Slumping for the past week and a half, Alex Rodriguez was predictably hitless in his first three at-bats tonight, but Joe Girardi said he noticed one thing in those three at-bats.
“When I saw him run to first today, I thought it was the best I had seen him run in a while,” Girardi said. “And it wasn’t that he was necessarily running hard, but it didn’t look like there was any hindrance. It looked like he was able to run pretty freely. And I thought, hmm, that looks different than what I’ve seen in the last few days. Maybe it’s also being off the turf, I’m not really sure, but he’s a guy that uses his lower half a lot, and when you don’t have it, it’s a little more difficult.”
Slowed by a bad hamstring and a bad calf, Rodriguez had one hit in his past 25 at-bats before hitting tonight’s game-winner, a seventh-inning grand slam that gave the Yankees at least a little bit of life heading into these final eight games.
It seems telling that this win came on a strong start by CC Sabathia, an early home run by Alfonso Soriano, and a “vintage” at-bat — to use Sabathia’s term — by Rodriguez. Hard to imagine the Yankees making an improbable run without those key players.
“I came out the last three or four days in Toronto and ran a little bit,” Rodriguez said. “Ran some early today. I think my legs are getting better. I’ve been missing the balls, a lot of high towering fly balls, and I thought my legs were a little better today.”
About a minute later, Rodriguez said this…
“One swing can turn a lot of things around.”
That’s the hope, anyway.
• Sabathia has actually won each of his past four starts at Yankee Stadium, but this one certainly felt different. It was more of that bend-don’t-break Sabathia that the Yankees came to know the previous four years. “I just felt like I had a better plane, being able to throw the ball down and away,” Sabathia said. “Got some strikes down there, and I think that made a big difference. … I was kind of erratic a little bit with the control, but we were able to make pitches and keep them off the board for the most part.”
• One interesting clubhouse moment: After Sabathia finished his postgame interview, a few of us were joking with him about his Andy Pettitte comment — “He’s getting old,” Sabathia said with a big laugh — when someone reached past me for a big, sturdy fist bump, prompting a knowing nod from Sabathia. I figured it had to be one of the veteran starters, but it was J.R. Murphy. “Sequences were good,” Sabathia had said, unprompted during the interview. “Murph called a great game and we were kind of on the same page.” The fact he’s getting to play this much certainly suggests Murphy’s already earned some believers in that clubhouse.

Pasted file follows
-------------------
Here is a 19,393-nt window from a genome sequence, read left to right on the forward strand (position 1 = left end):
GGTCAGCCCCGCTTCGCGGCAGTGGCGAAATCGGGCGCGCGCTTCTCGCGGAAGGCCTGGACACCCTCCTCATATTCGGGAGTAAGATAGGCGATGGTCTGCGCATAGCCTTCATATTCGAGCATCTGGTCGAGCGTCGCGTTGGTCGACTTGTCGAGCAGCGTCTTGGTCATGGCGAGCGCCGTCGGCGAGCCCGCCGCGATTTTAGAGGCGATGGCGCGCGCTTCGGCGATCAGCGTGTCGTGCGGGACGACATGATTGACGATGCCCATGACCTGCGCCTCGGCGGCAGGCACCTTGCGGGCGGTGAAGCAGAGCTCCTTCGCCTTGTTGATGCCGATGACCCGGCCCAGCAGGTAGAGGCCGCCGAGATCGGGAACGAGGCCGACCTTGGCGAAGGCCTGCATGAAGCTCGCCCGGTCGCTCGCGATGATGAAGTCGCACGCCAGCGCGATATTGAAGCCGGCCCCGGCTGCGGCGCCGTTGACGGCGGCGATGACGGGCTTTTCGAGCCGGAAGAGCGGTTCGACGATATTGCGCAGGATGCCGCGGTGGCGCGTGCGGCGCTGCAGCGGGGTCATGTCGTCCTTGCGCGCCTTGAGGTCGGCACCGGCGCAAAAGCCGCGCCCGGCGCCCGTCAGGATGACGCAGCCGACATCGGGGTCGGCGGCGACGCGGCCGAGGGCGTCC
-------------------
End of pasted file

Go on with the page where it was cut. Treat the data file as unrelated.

• Sabathia’s full answer about Pettitte’s retirement: “It’s tough. He’s not (only) one of my best friends on the team, he’s one of my best friends in life. To not have him around is going to be tough, but I wish him the best. I know how hard it is for him to be away from his family. He’s getting old. I’m excited for him.”
• Rodriguez passed Lou Gehrig for the most grand slams in baseball history. “That means I’m getting old,” Rodriguez said. “It’s hard to think about things like that when I’m really on the sprint that I am here. Every win is huge for us. … I’m a huge Lou Gehrig fan. I think there will be a time to reflect on that many years after I’m done playing. The time is not right now.”
• It was Rodriguez’s 14th grand slam with the Yankees, moving him ahead of Joe DiMaggio for second place on the Yankees all-time list.
• Doesn’t seem necessary at this point, but Rodriguez actually said he’s holding out some hope that he’ll play third base again before the end of the season. “I hope so,” he said. “I came out early today. Got some ground balls yesterday. I’ll have a conversation here with Joe hopefully in the next day or two, and I can get out there and make our lineup a little bit deeper.”
• On the decision to use Mariano Rivera in a non-save situation: “Well, you don’t want to get into a situation where they get a couple of guys on and you have to bring him in,” Girardi said. “So, this way he’s got wiggle room. We’ve got an off day on Monday, so I figure that I can use three in a row.”
• Alfonso Soriano’s solo home run gave him 100 RBI for the year. He has reached that mark for the second straight season and the fourth time in his career. Soriano has 34 RBI in 25 games at Yankee Stadium since the trade.
• Did Girardi think the grand slam was getting out? “I was pretty sure,” he said. “But that didn’t mean I wasn’t trying to help it along.”
• Final word goes to Sabathia: “One hundred percent, everybody in here feels that (urgency). It’s time to go. We need to try to win out. … Why couldn’t we? Anything can happen. We’ve got the guys in here. You saw what happened tonight, and hopefully we can just keep playing well.”
Associated Press photos